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Baxter: CE Industry Needs 3D TV To Be Successful

3/23/2010 06:34:00 AM Eastern

NEW YORK — Having enjoyed the
successful launch of an extensive LED
TV lineup in 2009 and heading into the
year of 3D TV, Samsung Electronics
America president Tim Baxter is preparing
for another successful year.

Samsung kicked off the launch of a
global 3D LED TV marketing and advertising
campaign in New York with a flamboyant
Times Square concert and upstaged
its rivals by scooping up “Avatar”
director James Cameron to give a shout
out to Samsung’s 3D TVs and shoot 3D
footage of a Black Eyed Peas performance
for a promotional video during the campaign
launch celebrations.

TWICE caught up with Baxter at the
Samsung Experience showroom in New
York just after the launch formalities for a
closer look at the company’s 2010 strategy:

What are your goals for 3D TV
this year?

Baxter: The first goal is to create the
market. We, as an industry leader, have
that responsibility to create the market
[for a new platform]. We did it last year
with LED. We want to be able to take
that same approach and formula into
this because if we don’t take new technology
and create new markets, we are
on a very slippery slope towards rapid
commoditization, and that’s not healthy
for anybody, including the consumer,
because you are not bringing the newest
and best entertainment solutions
alive. So, the first job is to create the
market. In doing that, we expect to get
more than our fair share of the marketplace,
and we expect to be a clear leader
in the 3D market. We have between 30
and 35 percent market share in TV, Bluray,
and we are getting there in hometheater
systems. We expect to have the
No. 1 position in 3D as well.
This year we will have 15 TVs coupled
with a Blu-ray player and a Blu-ray hometheater
system, all with 3D and IPTV
capability built in. The strategy is to use
3D and IPTV as critical legs of that new
entertainment experience. We are seeding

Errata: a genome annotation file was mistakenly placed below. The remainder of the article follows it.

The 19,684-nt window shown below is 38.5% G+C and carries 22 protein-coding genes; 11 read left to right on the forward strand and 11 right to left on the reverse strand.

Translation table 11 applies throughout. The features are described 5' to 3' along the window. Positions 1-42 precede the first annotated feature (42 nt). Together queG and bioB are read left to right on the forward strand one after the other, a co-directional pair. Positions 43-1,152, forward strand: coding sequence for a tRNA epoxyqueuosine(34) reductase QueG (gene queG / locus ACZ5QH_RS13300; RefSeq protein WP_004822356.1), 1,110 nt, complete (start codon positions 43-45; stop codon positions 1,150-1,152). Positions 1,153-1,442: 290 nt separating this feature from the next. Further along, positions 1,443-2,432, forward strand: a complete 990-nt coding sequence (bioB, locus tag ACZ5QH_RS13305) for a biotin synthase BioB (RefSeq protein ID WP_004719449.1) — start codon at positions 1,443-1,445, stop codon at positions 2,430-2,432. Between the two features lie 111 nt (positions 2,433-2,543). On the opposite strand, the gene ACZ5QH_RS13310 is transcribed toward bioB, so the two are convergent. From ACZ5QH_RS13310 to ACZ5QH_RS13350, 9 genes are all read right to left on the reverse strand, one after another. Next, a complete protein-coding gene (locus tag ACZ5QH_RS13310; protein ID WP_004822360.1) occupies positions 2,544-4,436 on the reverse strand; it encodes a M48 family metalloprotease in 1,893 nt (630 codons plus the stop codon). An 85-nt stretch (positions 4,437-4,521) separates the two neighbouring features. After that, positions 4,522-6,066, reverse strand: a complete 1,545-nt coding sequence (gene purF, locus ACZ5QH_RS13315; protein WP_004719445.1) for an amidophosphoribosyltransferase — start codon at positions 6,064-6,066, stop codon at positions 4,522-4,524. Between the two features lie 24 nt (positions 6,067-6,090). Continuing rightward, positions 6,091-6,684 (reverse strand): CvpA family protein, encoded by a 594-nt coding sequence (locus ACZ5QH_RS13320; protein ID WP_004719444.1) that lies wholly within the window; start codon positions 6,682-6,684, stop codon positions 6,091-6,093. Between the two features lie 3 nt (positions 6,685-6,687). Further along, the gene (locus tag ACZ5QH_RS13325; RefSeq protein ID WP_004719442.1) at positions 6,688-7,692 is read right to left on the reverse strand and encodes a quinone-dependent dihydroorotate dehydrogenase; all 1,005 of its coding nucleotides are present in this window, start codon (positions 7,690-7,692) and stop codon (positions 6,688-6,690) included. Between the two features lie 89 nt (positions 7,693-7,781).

the market with 3D TVs that give
you IP TV benefits immediately, as well
as bringing forth 3D partnerships with
partners like DreamWorks.

TWICE: The A/V specialty channel historically
has been a critical component in the
launch of any new format, yet the industry has
lost a number of significant players there in the
last year, and many of the rest feel the manufacturers
are leaving them out to dry in favor of the
mass merchants, warehouse clubs, online dealers
and big-box chains. How is Samsung going
to address this with its 3D plans this year?

Baxter: We are very committed to our
partnerships with the A/V channel. A lot
of what we have done over the past two
years and the successes we have had have
come from the A/V specialty channel. It
is critical that we do that, because that is
where you bring new technology to the
marketplace. We offer derivatives for the
channel. We offer special programs and
promotions for the channel, and we will
continue to invest in them. It is in Samsung’s
best interest that the A/V specialty
channel continues to flourish.
This is not a fundamental changed in
our distribution strategy. We continue to
offer programs and solutions tailored to
each of the distribution channels.

TWICE: What is required to qualify for one
of the 5,000 3D merchandising kiosks you announced
you will be providing to dealers across
the country this year?

Baxter: This is about dedicating the
space and recognizing that one size does
not fit all, so there are many different
form factors and solutions for our various
partners. This is not about building 5,000
merchandising displays and putting them
in a warehouse to see who wants them.
This is collaborating with each of the retailers,
understanding their merchandising
needs, understanding their merchandising